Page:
It's important to understand what one is seeing by using the process of inquiry. When Daniel Beavers (my co-host on my webseries Valuable Insight) came to me for mentorship to harness his intuitive abilities, I gave him the book by John C Maxwell Good Leaders Ask Great Questions . The goal of the gift was to teach him how, by not accepting what he immediately feels as the truth of what he sees, he could gain understanding by taking a discerning approach to life. As the old saying goes, There's more to life than what meets the eye, Daniel had to stop immediately judging and start immediately asking.
It's easy to drop into a judgmental state. As soon as someone doesn't call us back, we immediately think, "Oh, they don't want to talk to me, they're avoiding me, they're up to something." That type of thinking is a trap. It literally closes our mind to other possibilities.
Another symptom of judgmental thinking is worrying. I was an Olympic level worrier. I let what I experienced duped me into believing that what I had experienced determined the outcomes of my life. It freaked me out, gave me headaches, and I couldn't enjoy life because I was so mentally pre-occupied by the worrisome images in my mental screen of space. I had to learn to focus on my ability to choose a different thought, to control how and what I felt about my experiences.
We get addicted to instant reaction and the roller coaster of emotion we experience as a result. As someone who loves roller coasters, I see the appeal. We surrender to the experience and let it control where we are, how we feel, and where we end up. The problem is, in life, when we live reactively we are not in control at all. That leads to feelings of powerlessness, worry, and hopelessness. Furthermore, if we're not in control of our experience, God knows someone or something else is manipulating us. And these people, who know how to control situations to elicit a response - political public relations specialists, media creators, people who control optics - can easily control you.
By not immediately judging what we see, we can control our response to life. We can control our experience and the our outcomes.
When facing tough times, know there is more to it. There is more to understand. And, if you find yourself making things worse, ask yourself, "Do I really understand what's going on right now?" "Am I misinterpreting my feelings and perceptions based on false beliefs?"
Odd are, you are seeing things clearly, but you're not interpreting them clearly. That poor interpretation - which is on you - is your responsibility and "karma". This is usually what happens when we get scammed or endure a bad relationship. We don't only "see it clearly" until after the relationship is over and we have distance to really understand what the heck we just went through.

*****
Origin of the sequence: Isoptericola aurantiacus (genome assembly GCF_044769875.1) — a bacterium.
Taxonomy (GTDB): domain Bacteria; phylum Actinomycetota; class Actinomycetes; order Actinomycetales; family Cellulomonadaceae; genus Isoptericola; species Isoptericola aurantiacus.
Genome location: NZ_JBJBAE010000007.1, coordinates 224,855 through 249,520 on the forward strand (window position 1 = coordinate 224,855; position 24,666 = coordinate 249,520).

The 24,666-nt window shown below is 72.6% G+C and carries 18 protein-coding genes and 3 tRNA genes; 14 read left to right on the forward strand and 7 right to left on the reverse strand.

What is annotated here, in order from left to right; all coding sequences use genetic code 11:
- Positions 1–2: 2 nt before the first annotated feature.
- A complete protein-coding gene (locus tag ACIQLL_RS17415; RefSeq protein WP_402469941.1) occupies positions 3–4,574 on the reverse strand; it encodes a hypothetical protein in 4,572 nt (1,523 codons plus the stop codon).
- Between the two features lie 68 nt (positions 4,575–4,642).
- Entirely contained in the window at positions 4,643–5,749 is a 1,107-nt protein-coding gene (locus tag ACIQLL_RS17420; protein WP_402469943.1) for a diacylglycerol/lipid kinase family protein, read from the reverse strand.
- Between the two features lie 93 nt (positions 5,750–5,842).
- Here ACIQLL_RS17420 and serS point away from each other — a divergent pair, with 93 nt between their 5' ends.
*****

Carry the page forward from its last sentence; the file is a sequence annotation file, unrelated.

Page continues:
Ask yourself, "Does this person actually care about me or are they trying to project an image of selflessness?"
We see this all the time with people who video tape themselves feeding homeless people. Do they really care about the homeless person or are they trying to project an image of being a philanthropic person?
Conflicting Identities Produces Conflicting Results
I leave this with a final point. I remember referring one business man to meet another business man. To the first business man, who is a family man, "I think you'll find some commonalities with X because he is a doting father and family man."
After the met, X asked me, in exasperation, why I said that to the first businessman.
I said, "Because it's true. You prioritize your family. You have shared values."
X corrected me and said, "I don't want people to know that about me. I want them to think that I'm a shark."
As absurd as this story sounds, this incident truly happened. He thought the image of the family man somehow did not associate to respect and success in the business world. Being a shark and getting others to believe it was how he was going to achieve business success. People are always trying to control their narrative by the images they project out because those images say something about who they believe they should be in order to get something.
That's how Romeo and Juliette's family operated: in order to maintain familial primacy, we must cut down anyone who is not us. When they saw people who are not them or things that don't look the way they want they made very bad judgement calls.
Instead of intelligently asking themselves What's at the core of the problems I'm experiencing in my life? Or, How can I be a better parent? The parents of Romeo and Juliette saw only their feud - their enemies - and were powerless to the control it had over them.
So, this is why I always tell my students to carefully examine what they're experiencing in life - to analyze their sensory impressions, and to meticulously describe their experiences without judging them or others in the play of life.
For, as Shakespeare said,
"All the world’s a stage,
And all the men and women merely players;
They have their exits and their entrances;"
We assume a role when we make judgment calls: the victim, the piteous waif, the duped, the thief, the martyr, the healer, and so forth.
Make sure, whatever role you play, you don't let bad judgement calls typecast you.